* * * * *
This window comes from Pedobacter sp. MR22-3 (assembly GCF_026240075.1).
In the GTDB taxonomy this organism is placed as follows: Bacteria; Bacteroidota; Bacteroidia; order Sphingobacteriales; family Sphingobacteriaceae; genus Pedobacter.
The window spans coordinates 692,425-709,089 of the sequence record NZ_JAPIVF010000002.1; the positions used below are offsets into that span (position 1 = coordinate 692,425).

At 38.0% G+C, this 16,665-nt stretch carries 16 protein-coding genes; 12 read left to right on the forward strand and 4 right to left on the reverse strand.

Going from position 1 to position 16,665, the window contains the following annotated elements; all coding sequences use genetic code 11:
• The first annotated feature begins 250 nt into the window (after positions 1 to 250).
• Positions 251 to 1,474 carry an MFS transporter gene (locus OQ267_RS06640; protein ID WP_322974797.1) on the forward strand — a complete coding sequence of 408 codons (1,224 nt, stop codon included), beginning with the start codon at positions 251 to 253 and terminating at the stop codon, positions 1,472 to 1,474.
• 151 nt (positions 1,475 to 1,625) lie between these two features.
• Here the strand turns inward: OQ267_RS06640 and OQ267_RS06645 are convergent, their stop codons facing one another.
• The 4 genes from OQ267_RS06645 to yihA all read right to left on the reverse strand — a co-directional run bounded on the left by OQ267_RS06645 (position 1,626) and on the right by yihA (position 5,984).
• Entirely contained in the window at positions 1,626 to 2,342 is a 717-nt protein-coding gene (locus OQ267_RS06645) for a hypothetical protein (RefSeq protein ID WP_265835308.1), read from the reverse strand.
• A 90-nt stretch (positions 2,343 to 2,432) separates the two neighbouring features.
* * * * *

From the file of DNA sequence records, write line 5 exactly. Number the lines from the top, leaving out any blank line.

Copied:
Going from position 1 to position 16,665, the window contains the following annotated elements; all coding sequences use genetic code 11: